Imagine a cinematic exquisite corpse, a handmade invention that combines ‘Mr. Magoo Meets Frankenstein,’ a parody of a parody of a Japanese game show which involves martial arts, elements copped from Hope and Crosby road movies (complete with kick-ass dune buggy), Japanese folklore, the most hyper-realistic rotoscoped matte paintings of blue skies, sunsets and rainbows (EVER!), giggly schoolgirls in sailor suits, watermelons and bananas, romance, a dead mother and a white Persian cat (named Blanche) that may or may not be able to deliver mail, not to mention, kill. For the sake of not ruining this head trip, it’s enough to mention only a few of the many horrors of House like the possessed lighting fixture, a dancing skeleton and a very puckish piano. Then, there’s the blood (oh God, Mother!) so much blood. So yeah, the attempt to describe what makes House House equates to a fool’s errand; and yet, for all of its what-the-fuck-ness, its House-ness, the plot plays like Horror for dummies.
During a school vacation, a motherless teenage girl who’s not at home with her father’s new girlfriend, invites six of her friends to go with her on a road trip to visit her long-time-no-see maternal ‘auntie’ at her home in the countryside. So pure it floats, right? Now, because this is House, the name of the plucky protagonist is Gorgeous (Oshare: ‘fashionable’), her six friends are Kung Fu, Fantasy, Prof, Mac, Melody and Sweet, respectively. These are the girls and these are their names. That’s the point. Hint or intent at abstraction or overthinking is coincidental. Except for Prof and Mac (short for stomach) who wouldn’t want to be Gorgeous or Sweet? As for being called Kung Fu? Cool, so cool.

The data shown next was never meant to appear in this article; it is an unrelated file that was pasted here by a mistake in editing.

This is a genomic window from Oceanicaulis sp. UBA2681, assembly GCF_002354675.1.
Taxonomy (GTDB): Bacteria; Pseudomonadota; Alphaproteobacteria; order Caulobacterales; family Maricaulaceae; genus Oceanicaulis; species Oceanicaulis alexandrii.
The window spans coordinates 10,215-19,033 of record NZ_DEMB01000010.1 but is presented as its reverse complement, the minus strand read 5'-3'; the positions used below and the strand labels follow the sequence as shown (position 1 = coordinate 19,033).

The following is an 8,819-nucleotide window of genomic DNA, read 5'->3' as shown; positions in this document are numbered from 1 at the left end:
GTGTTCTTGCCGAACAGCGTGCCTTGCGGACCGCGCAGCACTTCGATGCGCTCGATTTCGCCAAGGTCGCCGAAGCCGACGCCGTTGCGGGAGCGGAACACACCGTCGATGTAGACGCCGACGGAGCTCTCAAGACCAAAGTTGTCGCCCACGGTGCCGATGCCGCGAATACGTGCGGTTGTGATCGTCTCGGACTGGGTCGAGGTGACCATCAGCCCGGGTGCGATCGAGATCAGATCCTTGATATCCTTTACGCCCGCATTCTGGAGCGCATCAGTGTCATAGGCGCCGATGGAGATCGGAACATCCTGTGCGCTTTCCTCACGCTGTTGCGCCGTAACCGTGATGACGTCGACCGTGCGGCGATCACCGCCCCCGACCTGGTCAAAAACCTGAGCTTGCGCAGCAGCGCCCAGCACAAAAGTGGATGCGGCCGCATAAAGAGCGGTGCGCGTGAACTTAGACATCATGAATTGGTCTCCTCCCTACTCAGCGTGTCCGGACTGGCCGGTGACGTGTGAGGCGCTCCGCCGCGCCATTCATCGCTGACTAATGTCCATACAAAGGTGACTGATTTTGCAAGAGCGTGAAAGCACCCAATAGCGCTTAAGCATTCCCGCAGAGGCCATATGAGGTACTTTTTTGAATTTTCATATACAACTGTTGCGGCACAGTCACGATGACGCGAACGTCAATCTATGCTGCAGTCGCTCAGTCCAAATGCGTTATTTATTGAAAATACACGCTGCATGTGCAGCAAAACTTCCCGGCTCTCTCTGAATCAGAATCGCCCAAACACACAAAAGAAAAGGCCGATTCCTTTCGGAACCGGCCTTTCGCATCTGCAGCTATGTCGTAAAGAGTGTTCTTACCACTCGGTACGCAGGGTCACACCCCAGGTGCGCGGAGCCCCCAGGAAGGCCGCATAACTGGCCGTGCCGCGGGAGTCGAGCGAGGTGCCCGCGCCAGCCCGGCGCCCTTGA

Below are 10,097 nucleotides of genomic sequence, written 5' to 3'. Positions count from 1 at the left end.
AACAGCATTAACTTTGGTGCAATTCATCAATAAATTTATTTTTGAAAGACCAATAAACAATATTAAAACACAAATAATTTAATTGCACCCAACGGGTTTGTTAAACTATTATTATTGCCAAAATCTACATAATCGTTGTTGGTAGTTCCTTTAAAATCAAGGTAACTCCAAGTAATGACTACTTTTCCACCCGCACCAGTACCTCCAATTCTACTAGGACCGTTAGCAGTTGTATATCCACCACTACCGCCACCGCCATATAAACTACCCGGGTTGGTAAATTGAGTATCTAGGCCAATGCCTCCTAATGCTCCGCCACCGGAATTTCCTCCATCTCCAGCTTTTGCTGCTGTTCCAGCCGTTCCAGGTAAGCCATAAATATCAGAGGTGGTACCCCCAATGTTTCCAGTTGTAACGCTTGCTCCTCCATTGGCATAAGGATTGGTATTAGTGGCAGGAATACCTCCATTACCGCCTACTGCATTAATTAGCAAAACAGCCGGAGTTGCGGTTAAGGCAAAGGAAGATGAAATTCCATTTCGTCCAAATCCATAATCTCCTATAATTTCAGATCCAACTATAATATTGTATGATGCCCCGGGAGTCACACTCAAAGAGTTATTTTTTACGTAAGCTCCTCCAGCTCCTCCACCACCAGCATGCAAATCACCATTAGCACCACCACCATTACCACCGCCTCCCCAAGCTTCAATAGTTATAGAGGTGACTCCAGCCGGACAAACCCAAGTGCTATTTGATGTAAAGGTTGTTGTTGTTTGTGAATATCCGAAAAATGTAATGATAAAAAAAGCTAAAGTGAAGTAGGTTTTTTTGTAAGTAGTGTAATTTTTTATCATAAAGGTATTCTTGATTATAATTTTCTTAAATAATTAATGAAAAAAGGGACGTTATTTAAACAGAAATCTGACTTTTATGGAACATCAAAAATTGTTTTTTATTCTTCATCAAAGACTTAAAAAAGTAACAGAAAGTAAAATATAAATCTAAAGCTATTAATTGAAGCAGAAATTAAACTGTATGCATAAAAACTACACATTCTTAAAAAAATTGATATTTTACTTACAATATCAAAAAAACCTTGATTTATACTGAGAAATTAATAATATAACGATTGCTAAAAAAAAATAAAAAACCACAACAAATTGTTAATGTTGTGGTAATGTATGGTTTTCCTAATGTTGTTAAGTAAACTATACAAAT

Therein resides the integrity of the structure. The soul of House epitomizes a rare (bloody?) example of the self-aware avant-garde aesthetics of Cinéma pur -- visual composition, motion, the relation between sound and image and rhythmic editing -- sans the art house severity (think more Hitchcock, less Buñuel, but still some, especially the surrealism) and with all the sincerity of the most sincere pumpkin patch.
The madman at the controls of this saturnalian doomsday device of pop culture kitsch and horror clichés is one time experimental filmmaker and advertising wunderkind, Nobuhiko Obayashi. In his essay, “The Handmaidens,” Chuck Stephens writes: “What Toho Studios was hoping for … was a homegrown Jaws: a locally produced summer movie roller coaster sufficiently thrill-chocked … fast and loud, with tons of fun packed between screams.” Think about that: give us something Japanese with the crowd-pleasing sensibilities (and box office returns to boot) of Spielberg. The intentions of the Toho suits read like Act One for an only-in-Hollywood-only-in-the-70’s-auteurist-fiasco, but Japanese.